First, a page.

Males are more likely to drop out of college

Male students and people with lower Leaving Certificate points are prominent among more than 6,000 who drop out annually before they reach the second year of third-level courses.

Males are more likely to drop out of college

While overall dropout rates from 26 colleges fell slightly to 15% in the latest figures from the Higher Education Authority (HEA), courses related to construction and some disciplines at certain colleges continue to have particularly high dropout rates.

More than one-in-five students who started a course in institutes of technology (IoTs) in 2013 did not begin second year. The 21% dropout figure compares to just 11% in universities and only 6% in teacher-training colleges.

But the IoT figure masks even more alarming figures, as more than one-in-four students drop out of courses leading to higher certificate (level 6) or ordinary degree (level 7) qualifications.

Almost one-in-three students of construction or related courses at IoTs did not make it to second year, but the figure is as high as almost half for those on level 6 programmes in those disciplines.

The dropout rate for female students in all colleges is just 12%, but 19% of males do not progress beyond first year. Nearly one-third of men who take on a level 6 IoT course don’t go on to second year, but the figure for women is also very high at 18%.

A factor in the lower retention rates in IoTs is the lower entry requirements for most of their courses compared to universities, as determined by Leaving Certificate points counted by the Central Applications Office.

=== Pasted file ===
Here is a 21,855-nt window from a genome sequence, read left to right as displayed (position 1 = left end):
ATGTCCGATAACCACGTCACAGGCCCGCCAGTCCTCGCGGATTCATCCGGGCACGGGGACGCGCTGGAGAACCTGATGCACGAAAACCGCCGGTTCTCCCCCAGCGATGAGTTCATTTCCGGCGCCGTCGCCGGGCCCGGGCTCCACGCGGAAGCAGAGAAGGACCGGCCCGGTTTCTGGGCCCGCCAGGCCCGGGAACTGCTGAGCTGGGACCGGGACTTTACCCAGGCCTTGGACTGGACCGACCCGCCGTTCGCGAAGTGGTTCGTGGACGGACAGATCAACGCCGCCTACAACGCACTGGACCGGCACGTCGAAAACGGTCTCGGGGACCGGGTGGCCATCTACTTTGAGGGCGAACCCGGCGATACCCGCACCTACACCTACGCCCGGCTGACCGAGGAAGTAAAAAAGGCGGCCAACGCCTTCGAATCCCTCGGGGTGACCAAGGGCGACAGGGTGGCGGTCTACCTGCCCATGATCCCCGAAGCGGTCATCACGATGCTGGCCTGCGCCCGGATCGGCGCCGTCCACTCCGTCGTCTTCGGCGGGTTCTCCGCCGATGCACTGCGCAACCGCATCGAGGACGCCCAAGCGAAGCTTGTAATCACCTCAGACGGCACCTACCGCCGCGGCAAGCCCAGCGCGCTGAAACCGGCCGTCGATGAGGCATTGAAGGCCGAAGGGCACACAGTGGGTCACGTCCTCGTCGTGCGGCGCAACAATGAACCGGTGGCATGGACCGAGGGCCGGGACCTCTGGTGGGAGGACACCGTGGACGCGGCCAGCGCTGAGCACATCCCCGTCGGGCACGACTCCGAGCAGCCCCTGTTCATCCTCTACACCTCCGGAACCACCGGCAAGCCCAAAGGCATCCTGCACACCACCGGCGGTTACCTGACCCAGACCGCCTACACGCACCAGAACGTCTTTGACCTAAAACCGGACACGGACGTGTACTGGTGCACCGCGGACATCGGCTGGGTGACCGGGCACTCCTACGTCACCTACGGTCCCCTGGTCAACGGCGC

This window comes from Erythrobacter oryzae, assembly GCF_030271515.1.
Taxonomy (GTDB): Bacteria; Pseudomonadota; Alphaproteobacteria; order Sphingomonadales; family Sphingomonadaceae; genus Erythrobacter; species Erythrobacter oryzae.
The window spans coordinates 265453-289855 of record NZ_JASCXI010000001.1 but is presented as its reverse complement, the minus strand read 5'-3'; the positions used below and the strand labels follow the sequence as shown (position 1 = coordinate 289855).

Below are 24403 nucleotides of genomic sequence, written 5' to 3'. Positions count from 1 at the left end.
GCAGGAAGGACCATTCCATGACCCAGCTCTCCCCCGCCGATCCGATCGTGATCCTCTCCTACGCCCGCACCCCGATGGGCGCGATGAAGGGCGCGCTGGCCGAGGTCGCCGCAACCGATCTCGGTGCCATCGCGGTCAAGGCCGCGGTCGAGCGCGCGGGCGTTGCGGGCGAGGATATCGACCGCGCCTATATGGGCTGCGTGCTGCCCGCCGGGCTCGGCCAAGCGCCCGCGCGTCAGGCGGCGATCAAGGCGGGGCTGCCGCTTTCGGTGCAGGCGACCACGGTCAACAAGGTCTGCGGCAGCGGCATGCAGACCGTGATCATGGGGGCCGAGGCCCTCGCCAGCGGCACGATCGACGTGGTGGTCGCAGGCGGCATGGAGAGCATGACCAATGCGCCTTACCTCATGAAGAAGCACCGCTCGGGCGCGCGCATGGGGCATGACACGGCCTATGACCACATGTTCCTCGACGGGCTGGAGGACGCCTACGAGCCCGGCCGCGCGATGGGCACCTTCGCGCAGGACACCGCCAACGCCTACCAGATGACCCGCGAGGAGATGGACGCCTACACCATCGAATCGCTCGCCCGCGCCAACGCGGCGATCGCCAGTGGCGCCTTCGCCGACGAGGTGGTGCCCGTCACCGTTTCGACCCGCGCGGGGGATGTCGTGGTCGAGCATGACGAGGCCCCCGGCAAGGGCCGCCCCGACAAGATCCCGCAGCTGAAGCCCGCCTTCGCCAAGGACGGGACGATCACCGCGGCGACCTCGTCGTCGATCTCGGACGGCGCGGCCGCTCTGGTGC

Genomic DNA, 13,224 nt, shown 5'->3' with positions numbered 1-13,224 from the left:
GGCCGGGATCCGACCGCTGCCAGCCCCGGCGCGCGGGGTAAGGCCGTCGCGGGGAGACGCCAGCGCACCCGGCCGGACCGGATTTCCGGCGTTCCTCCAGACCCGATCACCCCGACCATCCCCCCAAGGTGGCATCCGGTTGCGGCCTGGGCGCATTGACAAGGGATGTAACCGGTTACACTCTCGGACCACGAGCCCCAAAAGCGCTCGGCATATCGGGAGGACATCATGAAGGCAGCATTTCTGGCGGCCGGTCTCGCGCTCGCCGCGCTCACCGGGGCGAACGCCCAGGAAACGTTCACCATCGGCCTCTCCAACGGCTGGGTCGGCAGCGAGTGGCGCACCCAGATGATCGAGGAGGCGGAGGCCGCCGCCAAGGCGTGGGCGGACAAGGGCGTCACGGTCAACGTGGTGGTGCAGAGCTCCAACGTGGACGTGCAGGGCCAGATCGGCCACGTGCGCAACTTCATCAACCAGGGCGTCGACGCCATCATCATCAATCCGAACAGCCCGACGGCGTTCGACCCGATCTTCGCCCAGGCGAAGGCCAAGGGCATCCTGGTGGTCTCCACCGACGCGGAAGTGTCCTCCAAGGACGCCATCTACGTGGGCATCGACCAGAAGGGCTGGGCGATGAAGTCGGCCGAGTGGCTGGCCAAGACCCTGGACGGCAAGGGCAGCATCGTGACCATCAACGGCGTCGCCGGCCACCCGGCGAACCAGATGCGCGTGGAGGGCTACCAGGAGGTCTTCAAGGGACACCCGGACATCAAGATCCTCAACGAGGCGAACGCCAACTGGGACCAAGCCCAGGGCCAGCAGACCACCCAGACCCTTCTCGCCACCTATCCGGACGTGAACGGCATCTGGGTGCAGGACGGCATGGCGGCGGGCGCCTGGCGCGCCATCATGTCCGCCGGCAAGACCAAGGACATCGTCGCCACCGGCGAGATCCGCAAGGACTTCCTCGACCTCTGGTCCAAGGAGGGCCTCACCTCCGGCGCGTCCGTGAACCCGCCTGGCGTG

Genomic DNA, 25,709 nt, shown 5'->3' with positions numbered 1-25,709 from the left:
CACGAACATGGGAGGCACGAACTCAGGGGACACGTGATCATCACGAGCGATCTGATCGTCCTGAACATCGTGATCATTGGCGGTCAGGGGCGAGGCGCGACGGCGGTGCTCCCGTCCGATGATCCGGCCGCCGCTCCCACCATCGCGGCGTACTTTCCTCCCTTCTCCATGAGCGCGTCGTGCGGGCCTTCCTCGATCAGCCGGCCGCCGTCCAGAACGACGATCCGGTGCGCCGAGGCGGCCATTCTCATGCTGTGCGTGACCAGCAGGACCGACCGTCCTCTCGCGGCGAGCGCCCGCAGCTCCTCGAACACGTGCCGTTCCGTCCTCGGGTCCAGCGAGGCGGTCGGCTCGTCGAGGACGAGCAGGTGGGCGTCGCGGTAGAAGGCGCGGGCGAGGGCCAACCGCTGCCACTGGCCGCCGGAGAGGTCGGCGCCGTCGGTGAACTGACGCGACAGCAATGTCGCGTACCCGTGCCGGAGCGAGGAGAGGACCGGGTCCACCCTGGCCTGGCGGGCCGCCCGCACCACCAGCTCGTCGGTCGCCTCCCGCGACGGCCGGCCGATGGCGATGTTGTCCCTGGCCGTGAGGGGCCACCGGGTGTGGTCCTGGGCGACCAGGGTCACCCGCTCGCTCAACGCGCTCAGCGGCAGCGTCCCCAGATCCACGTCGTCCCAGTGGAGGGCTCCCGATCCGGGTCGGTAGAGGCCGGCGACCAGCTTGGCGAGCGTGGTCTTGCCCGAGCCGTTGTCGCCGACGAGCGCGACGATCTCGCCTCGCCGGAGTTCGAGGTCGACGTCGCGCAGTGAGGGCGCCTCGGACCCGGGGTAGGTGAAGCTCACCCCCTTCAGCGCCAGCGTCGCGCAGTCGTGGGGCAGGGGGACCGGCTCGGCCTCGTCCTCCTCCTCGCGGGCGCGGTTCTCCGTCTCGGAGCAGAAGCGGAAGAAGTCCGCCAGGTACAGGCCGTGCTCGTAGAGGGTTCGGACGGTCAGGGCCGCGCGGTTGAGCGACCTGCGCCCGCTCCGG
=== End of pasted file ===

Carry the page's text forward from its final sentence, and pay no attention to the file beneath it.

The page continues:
The HEA report shows that 32% of students with between 250 and 300 points — an average of around six higher level Ds or ordinary level Bs — dropped out of college. But the figure was just 7% for those with between 555 and the maximum 600 points available, or the 10% of students with As in six higher-level subjects.

Computer science dropout rates are among the highest, despite improving since the previous year from 20% to 16% in all colleges, and from 26% to 20% at institutes of technology.

HEA chief executive Graham Love said this was a positive result of extra funding for initiatives to help retain students, such as maths enabling courses, peer mentoring and additional tutorials for first-year computer science students.

But there are still big issues, he admitted, despite the overall figures being stable over time and comparable with competitor countries.

“Lower progression rates in key skill shortage disciplines such as construction, computer science and engineering, where mathematics content is high, remain a source of concern,” Mr Love said.

At least one-in-four new entrants at the IoTs in Blanchardstown (29%), Limerick (27%), Galway-Mayo, Letterkenny and Sligo (all 25%), dropped out during or at the end of first year.

The report also reveals:

  • Children of farmers and higher-earning professionals are least likely to drop out of college, with non-progression rates of 9% and 10%, respectively.
  • Students who get a grant are more likely to progress to second year, although only marginally more so than others.
  • Those taking a level 6 or 7 course are 1.2 times more likely to drop out before second year.
  • Dropout rates are as low as 4% in two teacher-training institutions — Mary Immaculate College, Limerick and St Patrick’s College, Dublin — and 9% at Trinity College Dublin and Mater Dei Institute, Dublin.

Mature students are more likely than others to drop out of level 8 degrees, but the opposite is true for courses leading to lower qualifications.

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